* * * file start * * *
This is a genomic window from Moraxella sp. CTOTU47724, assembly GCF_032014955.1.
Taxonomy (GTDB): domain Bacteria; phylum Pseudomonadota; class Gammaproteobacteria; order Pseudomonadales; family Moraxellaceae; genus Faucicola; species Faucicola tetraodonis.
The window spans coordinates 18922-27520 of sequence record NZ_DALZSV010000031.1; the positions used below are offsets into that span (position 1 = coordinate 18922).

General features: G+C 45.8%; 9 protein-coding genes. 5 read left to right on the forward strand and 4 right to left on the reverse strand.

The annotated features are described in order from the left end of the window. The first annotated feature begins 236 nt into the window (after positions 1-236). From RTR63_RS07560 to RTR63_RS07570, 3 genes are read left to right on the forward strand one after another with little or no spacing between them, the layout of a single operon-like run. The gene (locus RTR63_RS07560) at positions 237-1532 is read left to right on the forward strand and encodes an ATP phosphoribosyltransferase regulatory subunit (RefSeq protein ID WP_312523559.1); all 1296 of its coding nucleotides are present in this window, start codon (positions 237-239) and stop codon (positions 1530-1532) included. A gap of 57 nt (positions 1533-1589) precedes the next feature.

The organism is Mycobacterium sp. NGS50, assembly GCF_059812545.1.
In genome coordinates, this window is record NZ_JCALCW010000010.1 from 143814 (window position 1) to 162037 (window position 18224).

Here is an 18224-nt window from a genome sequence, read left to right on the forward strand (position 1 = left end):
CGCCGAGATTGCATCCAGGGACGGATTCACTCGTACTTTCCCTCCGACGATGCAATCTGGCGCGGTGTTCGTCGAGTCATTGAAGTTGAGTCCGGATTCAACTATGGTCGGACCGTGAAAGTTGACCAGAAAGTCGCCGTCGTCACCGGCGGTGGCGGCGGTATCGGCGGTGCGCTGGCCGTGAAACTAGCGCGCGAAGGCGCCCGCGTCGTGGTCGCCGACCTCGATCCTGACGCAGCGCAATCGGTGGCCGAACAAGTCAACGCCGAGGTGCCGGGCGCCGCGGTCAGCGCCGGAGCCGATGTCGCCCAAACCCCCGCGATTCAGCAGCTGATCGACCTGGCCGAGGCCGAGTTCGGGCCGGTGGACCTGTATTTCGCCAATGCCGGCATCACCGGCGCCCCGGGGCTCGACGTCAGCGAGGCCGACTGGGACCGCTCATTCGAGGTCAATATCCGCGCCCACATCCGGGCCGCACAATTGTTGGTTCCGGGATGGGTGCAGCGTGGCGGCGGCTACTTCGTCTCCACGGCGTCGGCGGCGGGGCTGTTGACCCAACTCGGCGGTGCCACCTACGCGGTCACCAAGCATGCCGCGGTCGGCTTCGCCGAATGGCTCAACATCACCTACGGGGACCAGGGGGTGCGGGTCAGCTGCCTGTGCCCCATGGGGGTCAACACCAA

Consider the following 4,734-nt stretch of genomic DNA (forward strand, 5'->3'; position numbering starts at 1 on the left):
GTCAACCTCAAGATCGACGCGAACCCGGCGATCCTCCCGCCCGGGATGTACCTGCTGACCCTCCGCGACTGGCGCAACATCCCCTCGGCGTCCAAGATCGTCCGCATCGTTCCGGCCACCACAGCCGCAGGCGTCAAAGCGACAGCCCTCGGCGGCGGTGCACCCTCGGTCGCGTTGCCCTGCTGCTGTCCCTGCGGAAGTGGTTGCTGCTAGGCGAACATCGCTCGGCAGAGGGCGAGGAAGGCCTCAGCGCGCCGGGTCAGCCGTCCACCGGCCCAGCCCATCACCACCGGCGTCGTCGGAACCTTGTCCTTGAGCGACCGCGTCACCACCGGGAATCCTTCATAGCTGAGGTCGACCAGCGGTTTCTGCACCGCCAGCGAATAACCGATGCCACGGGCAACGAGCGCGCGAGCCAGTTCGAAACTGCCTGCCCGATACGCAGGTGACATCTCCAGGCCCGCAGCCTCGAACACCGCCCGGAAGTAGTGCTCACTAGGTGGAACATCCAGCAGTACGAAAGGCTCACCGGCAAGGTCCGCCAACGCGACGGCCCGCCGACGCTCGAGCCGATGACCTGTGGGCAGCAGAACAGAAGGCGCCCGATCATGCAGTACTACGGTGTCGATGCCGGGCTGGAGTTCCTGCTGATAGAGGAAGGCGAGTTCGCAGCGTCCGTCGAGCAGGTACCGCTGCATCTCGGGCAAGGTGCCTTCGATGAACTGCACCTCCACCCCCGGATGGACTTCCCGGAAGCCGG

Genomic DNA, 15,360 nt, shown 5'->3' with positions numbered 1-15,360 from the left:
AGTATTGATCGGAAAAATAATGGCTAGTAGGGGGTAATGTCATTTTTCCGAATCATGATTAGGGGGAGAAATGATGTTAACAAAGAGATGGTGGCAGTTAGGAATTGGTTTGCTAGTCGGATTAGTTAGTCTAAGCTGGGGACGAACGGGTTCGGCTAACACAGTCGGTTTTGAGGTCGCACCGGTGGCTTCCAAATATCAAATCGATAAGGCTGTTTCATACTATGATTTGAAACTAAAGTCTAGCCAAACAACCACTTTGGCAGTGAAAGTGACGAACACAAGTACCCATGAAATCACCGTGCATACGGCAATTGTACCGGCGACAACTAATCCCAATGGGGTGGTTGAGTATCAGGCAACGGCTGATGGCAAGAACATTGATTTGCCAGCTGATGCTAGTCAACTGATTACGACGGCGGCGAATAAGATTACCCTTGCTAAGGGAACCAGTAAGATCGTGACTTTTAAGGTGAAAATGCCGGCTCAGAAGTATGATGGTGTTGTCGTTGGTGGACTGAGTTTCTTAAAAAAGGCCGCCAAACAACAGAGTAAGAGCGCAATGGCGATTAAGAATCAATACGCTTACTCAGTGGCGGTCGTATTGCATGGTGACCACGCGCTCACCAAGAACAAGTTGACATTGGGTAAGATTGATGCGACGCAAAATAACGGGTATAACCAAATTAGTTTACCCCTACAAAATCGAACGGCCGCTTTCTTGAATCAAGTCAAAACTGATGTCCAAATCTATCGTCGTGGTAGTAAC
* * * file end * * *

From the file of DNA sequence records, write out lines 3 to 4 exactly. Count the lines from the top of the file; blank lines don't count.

The window spans coordinates 18922-27520 of sequence record NZ_DALZSV010000031.1; the positions used below are offsets into that span (position 1 = coordinate 18922).

General features: G+C 45.8%; 9 protein-coding genes. 5 read left to right on the forward strand and 4 right to left on the reverse strand.